To reveal internal structures of a frozen specimen, it can be physically broken to expose those structures for examination with an electron microscope. The Leica EM ACE900 cryo coater brings the freeze fracture technique to a new level, featuring an advanced microtome, flexible shadowing options with electron beam sources, a rotating cryo stage and a load-lock transfer system. High resolution analysis of replicas in the TEM and, equipped with the Leica EM VCT500, block face imaging in the cryo SEM are the results of this technique. The Leica EM ACE600 equipped with a cryo stage and a VCT500 connection provides a solution for freeze fracturing to image the revealed surface in a cryo SEM.
Freeze etching is an optional step after freeze fracturing the sample and reveals more information from the fractured faces. This is achieved by sublimating superficial ice layers under vacuum to expose cellular elements that were originally hidden. Stage temperature and vacuum are influencing the etching rate. Accurate temperature control of the stage is required to achieve reproducibility. As a highly versatile instrument the Leica EM ACE900 cryo coater offers best results for freeze fracture and freeze etching techniques for TEM, and cryo SEM analysis.
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What is sputter coating? How does sputter coating work?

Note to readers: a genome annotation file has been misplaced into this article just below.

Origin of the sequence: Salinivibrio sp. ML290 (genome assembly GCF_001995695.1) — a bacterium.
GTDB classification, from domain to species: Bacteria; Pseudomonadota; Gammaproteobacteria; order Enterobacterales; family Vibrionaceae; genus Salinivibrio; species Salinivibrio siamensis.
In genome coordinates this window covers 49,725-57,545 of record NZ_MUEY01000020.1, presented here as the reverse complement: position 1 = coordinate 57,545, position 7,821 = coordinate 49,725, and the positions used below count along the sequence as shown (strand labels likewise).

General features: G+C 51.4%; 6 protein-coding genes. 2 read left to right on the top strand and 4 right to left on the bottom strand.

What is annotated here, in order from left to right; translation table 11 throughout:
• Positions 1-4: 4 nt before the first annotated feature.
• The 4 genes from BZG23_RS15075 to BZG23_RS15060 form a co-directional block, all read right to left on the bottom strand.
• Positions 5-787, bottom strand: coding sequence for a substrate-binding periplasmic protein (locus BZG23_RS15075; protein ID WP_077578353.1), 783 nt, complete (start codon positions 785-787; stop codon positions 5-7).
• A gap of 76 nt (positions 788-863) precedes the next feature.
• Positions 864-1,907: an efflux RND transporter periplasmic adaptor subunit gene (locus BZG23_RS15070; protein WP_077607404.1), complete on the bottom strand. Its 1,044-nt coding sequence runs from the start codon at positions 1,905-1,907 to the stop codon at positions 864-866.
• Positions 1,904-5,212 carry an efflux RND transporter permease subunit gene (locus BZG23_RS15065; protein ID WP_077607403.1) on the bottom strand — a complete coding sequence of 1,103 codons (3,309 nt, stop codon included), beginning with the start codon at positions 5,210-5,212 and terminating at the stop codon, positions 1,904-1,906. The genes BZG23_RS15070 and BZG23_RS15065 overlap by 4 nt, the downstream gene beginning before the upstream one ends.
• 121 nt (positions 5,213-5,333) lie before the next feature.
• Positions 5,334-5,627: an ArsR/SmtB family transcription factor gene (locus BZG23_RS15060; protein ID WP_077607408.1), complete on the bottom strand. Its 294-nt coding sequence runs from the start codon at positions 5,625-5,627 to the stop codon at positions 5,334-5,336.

During the sputter coating process, a plasma of Argon (Ar) ions is formed in front of a metal target. Ar ions are accelerated towards the target, guided by a magnetic field. Once the Ar ions impact the target, small fragments of target material will be released. These small fragments travel towards the sample and build up, forming a thin film of material over time. The quality of the thin film depends on the deposition rate and other sputter process parameters.
For more information, refer to the articles
What is the difference between RF and DC sputtering?
Sputter coaters for EM sample prep involve DC (direct current) sputtering. DC sputtering is suitable for conductive materials. Other more advanced sputter coating machines include also radio frequency (RF) sputtering using an AC (alternating current) field which prevents charge buildup on the sample surface. RF sputtering allows sputtering of oxides and other non-conductive materials.
How is something carbon coated?
Carbon (C) films are conductive and transparent to an electron beam. They can be thin, but still strong. TEM grid support films are often made from carbon. Coating a material with carbon involves the thermal evaporation of carbon. The carbon source is normally in the form of a thread. Heating of the carbon can be done either by running a current through the C-thread or by electron bombardment (e-beam evaporator). When the carbon source is heated to its evaporation temperature, a fine stream of carbon strikes the sample. The end result is that the sample becomes coated with a layer of carbon.
For more information, refer to the article
What type of accessories does my sputter coater or carbon or e-beam coating solution come with? What will I need to purchase separately?
The coating solution is shipped in the configuration that best fits your stated needs or application. In case your needs change later, you can always ask your local Leica sales representative about available accessories for upgrading your coating solution.
What kinds of accessories are available to extend the range of use of my sputter coater or carbon or e-beam coating solution?
There are a lot of accessories. Please get in contact with your local Leica sales representative.